But before I delve into the list itself, I want to share some of the villains that didn’t make the list that are still worth mentioning:  The Wicked Witch of the West (Wizard of Oz), Darth Vader (Star Wars), Hannibal Lecter (The Silence of the Lambs), John Doe (Seven), Reverand Powell (The Night of the Hunter), Cruella deVil (101 Dalmatians), Nurse Ratched (One Flew Over the Cuckoo’s Nest), Saruman (The Lord of the Rings), Max Cady (Cape Fear, both versions), Hans Gruber (Die Hard), Voldemort (Harry Potter series), Annie Wilkes (Misery), and Frank Booth (Blue Velvet).  Now, here’s my list for you to read and rip apart if you wish.
10.
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MOLA RAM from INDIANA JONES AND THE TEMPLE OF DOOM (1984)
Played by Amrish Puri
Here’s the first choice that may surprise some of you.  Of all of the villainous characters in the George Lucas stable, how can I choose this character over Darth Vader?  The truth is that Darth Vader may be a great villain and a great character in general, but he never scared me as a child.  Mola Ram did.  Because of that, he left a much bigger impression on me and to this day, I still enjoy seeing this character every time I watch the movie.  Unarguably the best villain in the entire Indiana Jones franchise, Mola Ram stands out because he seems to be the very personification of unchecked evil.  His evil nature is shown most clearly in how he holds power over his cult of followers and in how he has exploited everyone towards his dark ambitions; including enslaving children.  He even turns Dr. Jones evil at one point, which is quite an accomplishment in itself.  Surprisingly, for such a memorable villain, he actually has very little onscreen time.  His first appearance doesn’t happen until halfway through the movie, but man what an entrance.  Indian actor Amrish Puri makes the most of his limited scenes and steals every moment he’s in.  Plus, no one has looked more badass pulling a living heart out of someone’s chest.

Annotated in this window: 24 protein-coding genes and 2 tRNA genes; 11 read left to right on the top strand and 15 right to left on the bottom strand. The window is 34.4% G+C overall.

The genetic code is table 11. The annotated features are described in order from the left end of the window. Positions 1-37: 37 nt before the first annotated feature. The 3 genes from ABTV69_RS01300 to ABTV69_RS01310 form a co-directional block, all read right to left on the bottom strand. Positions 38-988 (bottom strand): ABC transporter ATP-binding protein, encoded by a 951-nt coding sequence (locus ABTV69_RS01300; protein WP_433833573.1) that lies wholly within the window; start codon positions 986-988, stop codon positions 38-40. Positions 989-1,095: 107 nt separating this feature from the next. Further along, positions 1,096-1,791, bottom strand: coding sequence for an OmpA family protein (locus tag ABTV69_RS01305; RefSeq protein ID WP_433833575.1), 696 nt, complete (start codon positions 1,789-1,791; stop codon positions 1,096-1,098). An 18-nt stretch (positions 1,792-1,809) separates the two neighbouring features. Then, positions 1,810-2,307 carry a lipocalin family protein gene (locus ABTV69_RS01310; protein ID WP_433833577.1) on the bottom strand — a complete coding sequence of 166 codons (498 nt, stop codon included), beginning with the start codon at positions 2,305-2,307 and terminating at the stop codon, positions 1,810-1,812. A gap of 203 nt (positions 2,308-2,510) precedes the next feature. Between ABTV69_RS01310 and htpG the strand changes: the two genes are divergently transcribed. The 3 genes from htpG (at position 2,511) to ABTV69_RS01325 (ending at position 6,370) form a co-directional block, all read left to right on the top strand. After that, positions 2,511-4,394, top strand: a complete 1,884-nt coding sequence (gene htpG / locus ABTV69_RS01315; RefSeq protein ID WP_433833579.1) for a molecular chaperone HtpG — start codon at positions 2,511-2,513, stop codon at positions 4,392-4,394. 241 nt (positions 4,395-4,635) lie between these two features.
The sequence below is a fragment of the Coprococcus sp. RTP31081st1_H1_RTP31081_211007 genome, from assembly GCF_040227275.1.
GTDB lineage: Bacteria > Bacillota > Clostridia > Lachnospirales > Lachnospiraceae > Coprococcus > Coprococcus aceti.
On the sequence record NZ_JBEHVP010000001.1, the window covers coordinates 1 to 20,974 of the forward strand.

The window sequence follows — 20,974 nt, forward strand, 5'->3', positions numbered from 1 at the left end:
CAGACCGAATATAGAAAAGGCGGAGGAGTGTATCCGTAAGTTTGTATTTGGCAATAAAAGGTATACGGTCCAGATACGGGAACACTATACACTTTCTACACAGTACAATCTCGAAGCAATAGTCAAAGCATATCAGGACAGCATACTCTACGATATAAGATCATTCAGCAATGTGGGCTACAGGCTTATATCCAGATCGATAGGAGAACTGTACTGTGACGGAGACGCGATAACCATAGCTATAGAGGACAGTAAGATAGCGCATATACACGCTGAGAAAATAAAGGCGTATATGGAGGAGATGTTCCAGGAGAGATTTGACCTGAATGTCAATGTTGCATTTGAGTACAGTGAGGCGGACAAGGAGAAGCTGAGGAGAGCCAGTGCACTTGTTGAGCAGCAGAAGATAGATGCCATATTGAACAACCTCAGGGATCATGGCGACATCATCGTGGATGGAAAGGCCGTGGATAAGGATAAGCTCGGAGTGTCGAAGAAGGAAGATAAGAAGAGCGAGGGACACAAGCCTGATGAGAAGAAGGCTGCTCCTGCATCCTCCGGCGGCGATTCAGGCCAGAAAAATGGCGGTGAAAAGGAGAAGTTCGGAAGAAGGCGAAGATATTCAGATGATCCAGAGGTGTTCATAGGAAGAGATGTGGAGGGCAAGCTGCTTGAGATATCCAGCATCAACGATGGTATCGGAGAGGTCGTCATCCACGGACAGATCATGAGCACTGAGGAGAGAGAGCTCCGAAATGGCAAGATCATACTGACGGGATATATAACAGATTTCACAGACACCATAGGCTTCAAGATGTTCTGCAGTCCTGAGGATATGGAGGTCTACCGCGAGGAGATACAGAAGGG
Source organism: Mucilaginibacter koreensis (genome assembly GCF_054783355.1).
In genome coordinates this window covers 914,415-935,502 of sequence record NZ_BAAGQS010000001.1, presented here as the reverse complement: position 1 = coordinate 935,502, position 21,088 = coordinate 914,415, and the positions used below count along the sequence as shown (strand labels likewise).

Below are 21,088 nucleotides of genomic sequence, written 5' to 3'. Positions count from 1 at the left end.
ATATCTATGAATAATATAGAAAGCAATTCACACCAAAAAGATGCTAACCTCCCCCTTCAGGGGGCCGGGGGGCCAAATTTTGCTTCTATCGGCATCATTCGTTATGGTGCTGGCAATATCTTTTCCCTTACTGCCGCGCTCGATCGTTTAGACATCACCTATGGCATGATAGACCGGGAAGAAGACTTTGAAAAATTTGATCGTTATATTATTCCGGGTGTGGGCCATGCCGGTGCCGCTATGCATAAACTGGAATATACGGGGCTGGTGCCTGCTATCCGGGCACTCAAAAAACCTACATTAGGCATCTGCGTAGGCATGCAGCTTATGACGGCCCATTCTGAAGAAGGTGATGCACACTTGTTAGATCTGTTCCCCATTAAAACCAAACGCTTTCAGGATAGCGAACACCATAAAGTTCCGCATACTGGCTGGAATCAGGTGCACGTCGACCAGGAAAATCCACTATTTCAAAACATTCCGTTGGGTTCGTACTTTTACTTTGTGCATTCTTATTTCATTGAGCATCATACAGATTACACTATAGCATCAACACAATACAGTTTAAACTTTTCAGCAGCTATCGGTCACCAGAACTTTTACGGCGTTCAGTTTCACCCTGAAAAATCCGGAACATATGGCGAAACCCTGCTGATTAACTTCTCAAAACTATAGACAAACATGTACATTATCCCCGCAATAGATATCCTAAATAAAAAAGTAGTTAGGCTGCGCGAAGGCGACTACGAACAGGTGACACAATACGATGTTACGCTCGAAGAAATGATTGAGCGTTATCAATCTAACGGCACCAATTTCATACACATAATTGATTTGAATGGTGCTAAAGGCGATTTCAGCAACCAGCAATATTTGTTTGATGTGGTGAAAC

“Kali Ma. Kali Ma.”
9.
NoahCross
NOAH CROSS from CHINATOWN (1974)
Played by John Huston
Here’s an example of a villain whose true evil nature is hidden below the surface.  Chinatown is a great throwback to classic noir mysteries, and for the majority of the film, we follow along as Detective Jake Gittes starts to believe that energy supply tycoon Noah Cross isn’t the fine upstanding businessman that he pretends to be.  But, when the film reaches the final act, we learn that Mr. Cross has done far more horrible things than just illegal business practices.  We discover that he had raped his own daughter in the past and that a child out of incest was born as a result.  Jake confronts Noah about it, and it turns out he feels no shame about what he’s done.  In one of the greatest villainous lines ever delivered, Noah Cross explains the way he sees the world by saying, “Most people never have to face the fact that at the right time and the right place, they’re capable of ANYTHING.”  The scary thing about the character though is that he’s become so powerful and influential, that he’s now untouchable, and will probably go on doing his deprave things unimpeded until he dies comfortably at an old age.  A lot of credit goes to director turned actor John Huston for portraying that aspect of the character so chillingly.  Huston was an imposing figure both on and off the screen, and he makes Noah Cross one of the cinemas great villains in a terrifying yet subtle way.
“It’s not worth it Mr. Gittes.  It’s really not worth it.”
8.